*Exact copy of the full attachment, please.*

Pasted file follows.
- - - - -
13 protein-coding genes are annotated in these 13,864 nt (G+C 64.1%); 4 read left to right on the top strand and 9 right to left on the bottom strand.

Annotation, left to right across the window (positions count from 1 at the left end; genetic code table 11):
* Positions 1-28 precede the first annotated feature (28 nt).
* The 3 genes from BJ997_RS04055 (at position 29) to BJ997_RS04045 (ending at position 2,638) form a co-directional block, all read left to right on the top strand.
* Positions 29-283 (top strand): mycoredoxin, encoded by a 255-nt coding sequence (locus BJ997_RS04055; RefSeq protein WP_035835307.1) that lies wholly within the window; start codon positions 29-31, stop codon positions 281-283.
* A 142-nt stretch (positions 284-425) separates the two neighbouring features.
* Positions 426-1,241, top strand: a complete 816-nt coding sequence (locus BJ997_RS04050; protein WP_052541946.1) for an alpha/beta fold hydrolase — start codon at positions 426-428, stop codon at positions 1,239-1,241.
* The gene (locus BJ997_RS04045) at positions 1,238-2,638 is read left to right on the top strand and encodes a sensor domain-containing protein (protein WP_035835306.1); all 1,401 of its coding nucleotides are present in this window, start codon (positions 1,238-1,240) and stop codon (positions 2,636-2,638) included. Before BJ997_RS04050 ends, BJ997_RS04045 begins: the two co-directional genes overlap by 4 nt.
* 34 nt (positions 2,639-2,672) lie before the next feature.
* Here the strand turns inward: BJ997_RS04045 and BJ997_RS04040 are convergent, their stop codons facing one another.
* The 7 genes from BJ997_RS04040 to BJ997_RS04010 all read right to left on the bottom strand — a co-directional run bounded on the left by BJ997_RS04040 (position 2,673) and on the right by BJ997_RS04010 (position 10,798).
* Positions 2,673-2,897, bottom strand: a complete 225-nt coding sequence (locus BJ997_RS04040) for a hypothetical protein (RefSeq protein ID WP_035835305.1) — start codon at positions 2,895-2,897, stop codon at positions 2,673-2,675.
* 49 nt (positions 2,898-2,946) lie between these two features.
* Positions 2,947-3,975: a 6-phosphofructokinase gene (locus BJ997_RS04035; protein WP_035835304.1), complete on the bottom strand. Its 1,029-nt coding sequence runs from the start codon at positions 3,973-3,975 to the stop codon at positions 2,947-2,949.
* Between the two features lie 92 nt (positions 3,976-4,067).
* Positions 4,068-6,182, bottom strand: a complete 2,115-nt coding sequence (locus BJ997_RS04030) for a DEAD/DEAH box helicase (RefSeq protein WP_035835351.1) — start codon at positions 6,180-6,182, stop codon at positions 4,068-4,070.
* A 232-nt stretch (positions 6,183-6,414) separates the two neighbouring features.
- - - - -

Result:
13 protein-coding genes are annotated in these 13,864 nt (G+C 64.1%); 4 read left to right on the top strand and 9 right to left on the bottom strand.

Annotation, left to right across the window (positions count from 1 at the left end; genetic code table 11):
* Positions 1-28 precede the first annotated feature (28 nt).
* The 3 genes from BJ997_RS04055 (at position 29) to BJ997_RS04045 (ending at position 2,638) form a co-directional block, all read left to right on the top strand.
* Positions 29-283 (top strand): mycoredoxin, encoded by a 255-nt coding sequence (locus BJ997_RS04055; RefSeq protein WP_035835307.1) that lies wholly within the window; start codon positions 29-31, stop codon positions 281-283.
* A 142-nt stretch (positions 284-425) separates the two neighbouring features.
* Positions 426-1,241, top strand: a complete 816-nt coding sequence (locus BJ997_RS04050; protein WP_052541946.1) for an alpha/beta fold hydrolase — start codon at positions 426-428, stop codon at positions 1,239-1,241.
* The gene (locus BJ997_RS04045) at positions 1,238-2,638 is read left to right on the top strand and encodes a sensor domain-containing protein (protein WP_035835306.1); all 1,401 of its coding nucleotides are present in this window, start codon (positions 1,238-1,240) and stop codon (positions 2,636-2,638) included. Before BJ997_RS04050 ends, BJ997_RS04045 begins: the two co-directional genes overlap by 4 nt.
* 34 nt (positions 2,639-2,672) lie before the next feature.
* Here the strand turns inward: BJ997_RS04045 and BJ997_RS04040 are convergent, their stop codons facing one another.
* The 7 genes from BJ997_RS04040 to BJ997_RS04010 all read right to left on the bottom strand — a co-directional run bounded on the left by BJ997_RS04040 (position 2,673) and on the right by BJ997_RS04010 (position 10,798).
* Positions 2,673-2,897, bottom strand: a complete 225-nt coding sequence (locus BJ997_RS04040) for a hypothetical protein (RefSeq protein ID WP_035835305.1) — start codon at positions 2,895-2,897, stop codon at positions 2,673-2,675.
* 49 nt (positions 2,898-2,946) lie between these two features.
* Positions 2,947-3,975: a 6-phosphofructokinase gene (locus BJ997_RS04035; protein WP_035835304.1), complete on the bottom strand. Its 1,029-nt coding sequence runs from the start codon at positions 3,973-3,975 to the stop codon at positions 2,947-2,949.
* Between the two features lie 92 nt (positions 3,976-4,067).
* Positions 4,068-6,182, bottom strand: a complete 2,115-nt coding sequence (locus BJ997_RS04030) for a DEAD/DEAH box helicase (RefSeq protein WP_035835351.1) — start codon at positions 6,180-6,182, stop codon at positions 4,068-4,070.
* A 232-nt stretch (positions 6,183-6,414) separates the two neighbouring features.